How to help people with computers post July 6, 2020 9:43 PM   Subscribe

A few years ago I came across a comment in this site which talked about how to teach people how to solve their computer issues compassionately.

Now I am managing tech people and wanted to share it with them and I can’t find it now and Googling has not been helpful nor has going through my favorites. Help appreciated!
posted by eleanna to MetaFilter-Related at 9:43 PM (7 comments total) 12 users marked this as a favorite

Not sure which MetaFilter post it was, maybe this one, "Explain your thinking. Don't make it mysterious" about Phil Agre and jessamyn has a copy on her site.
posted by Gotanda at 10:18 PM on July 6 [9 favorites]


Is it this comment which makes reference to the Recurse Centre’s User Manual?

No feigning surprise

The first rule means you shouldn't act surprised when people say they don't know something. This applies to both technical things ("What?! I can't believe you don't know what the stack is!") and non-technical things ("You don't know who RMS is?!"). Feigning surprise has absolutely no social or educational benefit: When people feign surprise, it's usually to make them feel better about themselves and others feel worse. And even when that's not the intention, it's almost always the effect. As you've probably already guessed, this rule is tightly coupled to our belief in the importance of people feeling comfortable saying "I don't know" and "I don't understand."

posted by hurdy gurdy girl at 10:30 PM on July 6 [6 favorites]


Relevant XKCD The 10K. Totally changed the way I interact with people.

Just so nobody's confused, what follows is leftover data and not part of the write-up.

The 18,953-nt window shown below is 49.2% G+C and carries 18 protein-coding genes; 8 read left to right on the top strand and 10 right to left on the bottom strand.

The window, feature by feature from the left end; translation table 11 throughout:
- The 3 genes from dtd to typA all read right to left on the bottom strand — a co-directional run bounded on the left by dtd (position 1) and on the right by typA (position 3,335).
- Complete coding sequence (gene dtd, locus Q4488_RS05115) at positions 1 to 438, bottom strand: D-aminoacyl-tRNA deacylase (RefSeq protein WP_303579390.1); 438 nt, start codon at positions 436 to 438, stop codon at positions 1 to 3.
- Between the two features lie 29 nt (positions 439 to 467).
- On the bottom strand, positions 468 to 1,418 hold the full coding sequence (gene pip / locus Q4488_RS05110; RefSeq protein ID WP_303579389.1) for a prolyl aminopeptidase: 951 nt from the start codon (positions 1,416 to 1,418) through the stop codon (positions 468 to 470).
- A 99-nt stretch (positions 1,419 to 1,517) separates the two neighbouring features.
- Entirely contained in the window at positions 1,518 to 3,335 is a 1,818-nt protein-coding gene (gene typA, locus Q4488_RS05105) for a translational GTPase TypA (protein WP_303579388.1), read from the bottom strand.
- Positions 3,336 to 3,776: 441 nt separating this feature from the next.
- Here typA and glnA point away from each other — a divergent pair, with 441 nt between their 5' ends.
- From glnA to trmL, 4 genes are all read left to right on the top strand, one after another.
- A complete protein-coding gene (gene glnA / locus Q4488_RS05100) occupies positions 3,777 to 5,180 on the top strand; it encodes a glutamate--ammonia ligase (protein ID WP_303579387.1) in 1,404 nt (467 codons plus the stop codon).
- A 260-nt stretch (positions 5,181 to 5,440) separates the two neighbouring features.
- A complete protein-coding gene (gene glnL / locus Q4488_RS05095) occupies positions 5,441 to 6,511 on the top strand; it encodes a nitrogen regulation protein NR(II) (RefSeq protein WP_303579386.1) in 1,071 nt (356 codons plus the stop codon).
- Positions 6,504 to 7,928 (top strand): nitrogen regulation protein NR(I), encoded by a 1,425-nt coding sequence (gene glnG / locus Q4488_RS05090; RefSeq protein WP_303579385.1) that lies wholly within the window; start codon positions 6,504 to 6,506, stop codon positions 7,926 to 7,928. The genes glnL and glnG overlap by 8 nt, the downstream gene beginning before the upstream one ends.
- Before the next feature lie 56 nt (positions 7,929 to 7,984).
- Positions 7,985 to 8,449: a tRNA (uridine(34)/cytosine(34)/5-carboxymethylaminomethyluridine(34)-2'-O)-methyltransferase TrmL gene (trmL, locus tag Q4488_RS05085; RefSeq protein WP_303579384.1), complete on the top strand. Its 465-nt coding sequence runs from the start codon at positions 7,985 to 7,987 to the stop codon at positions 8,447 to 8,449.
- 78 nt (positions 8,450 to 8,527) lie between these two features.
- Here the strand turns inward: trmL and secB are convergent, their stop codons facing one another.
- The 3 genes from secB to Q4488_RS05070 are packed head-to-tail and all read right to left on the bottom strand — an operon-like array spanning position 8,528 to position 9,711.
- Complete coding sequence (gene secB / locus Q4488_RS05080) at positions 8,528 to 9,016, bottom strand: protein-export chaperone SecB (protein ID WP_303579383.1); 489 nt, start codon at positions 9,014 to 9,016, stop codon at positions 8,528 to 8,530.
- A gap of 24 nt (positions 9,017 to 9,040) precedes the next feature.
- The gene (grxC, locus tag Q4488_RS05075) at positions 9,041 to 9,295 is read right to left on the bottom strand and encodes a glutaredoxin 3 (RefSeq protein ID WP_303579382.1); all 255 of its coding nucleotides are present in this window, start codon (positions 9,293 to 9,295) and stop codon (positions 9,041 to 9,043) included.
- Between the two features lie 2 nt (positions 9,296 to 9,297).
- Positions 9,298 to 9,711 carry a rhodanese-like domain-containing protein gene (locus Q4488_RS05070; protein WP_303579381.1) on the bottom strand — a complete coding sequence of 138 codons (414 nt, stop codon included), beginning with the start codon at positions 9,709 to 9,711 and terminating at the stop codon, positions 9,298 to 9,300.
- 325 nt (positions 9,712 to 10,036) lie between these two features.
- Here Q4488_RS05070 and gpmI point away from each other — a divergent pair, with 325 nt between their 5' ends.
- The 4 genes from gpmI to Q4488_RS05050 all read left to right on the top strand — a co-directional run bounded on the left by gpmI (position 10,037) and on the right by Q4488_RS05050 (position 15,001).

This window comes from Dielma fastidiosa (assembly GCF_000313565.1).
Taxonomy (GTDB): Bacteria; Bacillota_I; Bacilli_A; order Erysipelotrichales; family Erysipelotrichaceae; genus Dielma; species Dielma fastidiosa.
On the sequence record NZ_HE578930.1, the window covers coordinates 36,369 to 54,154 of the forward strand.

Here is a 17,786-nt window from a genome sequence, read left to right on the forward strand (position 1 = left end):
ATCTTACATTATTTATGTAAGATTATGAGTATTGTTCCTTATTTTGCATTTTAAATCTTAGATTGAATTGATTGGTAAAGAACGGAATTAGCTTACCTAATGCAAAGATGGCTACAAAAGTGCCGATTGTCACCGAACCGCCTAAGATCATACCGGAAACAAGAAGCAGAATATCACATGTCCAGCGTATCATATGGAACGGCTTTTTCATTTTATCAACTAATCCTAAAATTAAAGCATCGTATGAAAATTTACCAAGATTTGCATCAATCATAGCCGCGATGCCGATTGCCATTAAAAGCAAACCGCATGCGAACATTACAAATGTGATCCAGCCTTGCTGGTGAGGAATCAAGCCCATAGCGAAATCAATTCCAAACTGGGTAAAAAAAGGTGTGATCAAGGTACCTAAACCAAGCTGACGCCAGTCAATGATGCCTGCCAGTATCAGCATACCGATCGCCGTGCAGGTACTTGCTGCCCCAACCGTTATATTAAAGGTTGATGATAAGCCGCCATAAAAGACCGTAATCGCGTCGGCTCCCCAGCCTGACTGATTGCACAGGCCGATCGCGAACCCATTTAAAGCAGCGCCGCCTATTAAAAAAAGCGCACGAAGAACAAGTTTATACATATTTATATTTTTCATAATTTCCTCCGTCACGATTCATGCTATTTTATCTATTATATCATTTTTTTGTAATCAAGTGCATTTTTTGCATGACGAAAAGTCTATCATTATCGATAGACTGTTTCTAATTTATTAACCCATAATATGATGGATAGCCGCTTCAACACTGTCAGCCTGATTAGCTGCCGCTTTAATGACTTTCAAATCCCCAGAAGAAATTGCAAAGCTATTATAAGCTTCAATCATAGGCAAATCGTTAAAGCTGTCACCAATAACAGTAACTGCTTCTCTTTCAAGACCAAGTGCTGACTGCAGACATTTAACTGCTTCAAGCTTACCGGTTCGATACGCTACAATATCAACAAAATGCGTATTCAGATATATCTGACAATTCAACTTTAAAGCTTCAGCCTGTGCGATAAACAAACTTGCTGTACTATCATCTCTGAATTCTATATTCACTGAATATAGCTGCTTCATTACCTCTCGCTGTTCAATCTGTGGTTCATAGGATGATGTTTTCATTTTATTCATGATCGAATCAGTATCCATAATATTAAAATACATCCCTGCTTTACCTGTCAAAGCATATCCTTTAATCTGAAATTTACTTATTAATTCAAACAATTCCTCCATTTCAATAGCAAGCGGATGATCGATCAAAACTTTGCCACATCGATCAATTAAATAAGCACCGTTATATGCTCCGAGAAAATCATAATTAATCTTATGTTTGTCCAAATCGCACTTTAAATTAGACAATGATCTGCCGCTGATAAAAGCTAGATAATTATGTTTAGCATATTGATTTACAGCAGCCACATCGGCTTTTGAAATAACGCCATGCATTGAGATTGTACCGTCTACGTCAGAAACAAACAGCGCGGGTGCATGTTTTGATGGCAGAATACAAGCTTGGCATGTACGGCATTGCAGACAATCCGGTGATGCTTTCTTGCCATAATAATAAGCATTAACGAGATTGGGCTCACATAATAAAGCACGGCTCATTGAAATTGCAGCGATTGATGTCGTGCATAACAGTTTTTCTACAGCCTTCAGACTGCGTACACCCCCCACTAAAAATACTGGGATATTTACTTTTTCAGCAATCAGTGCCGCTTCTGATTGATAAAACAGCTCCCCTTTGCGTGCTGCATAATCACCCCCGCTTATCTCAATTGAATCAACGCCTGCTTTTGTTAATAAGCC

posted by Mitheral at 10:50 PM on July 6 [9 favorites]


If it somehow turns out NOT to be the Phil Agre one, let me strongly recommend it anyway. I encountered it early in my IT career and for years kept a printed copy tacked up somewhere near my desk to remind me of how to manage interactions with users.
posted by briank at 5:21 AM on July 7 [2 favorites]


Wow, Phil Agre. I was just thinking of him the other day; how much I liked reading his Red Rock Eater digest. He's one of those early cyberspace voices which just went suddenly silent one day, without warning, and was never heard from again.
posted by Rash at 8:31 AM on July 7 [2 favorites]


Yes, that's it! The Phil Agre. I couldn't remember his name so my searching wasn't working. Thanks so much! (The other resources are also great.)
posted by eleanna at 8:43 AM on July 7


The Phil Agre story is actually a little weirder and sadder. By all accounts he had a kind of mental health "thing" and walked out of his job and former life. He had a family member and some concerned internet people on the look out for him who suspected the worst. He was located, found to be safe and not in danger and they left him alone and I don't know if anyone's heard of him since then. But he was at least somewhat heard from after he went silent.
posted by jessamyn (retired) at 4:52 PM on July 7 [6 favorites]


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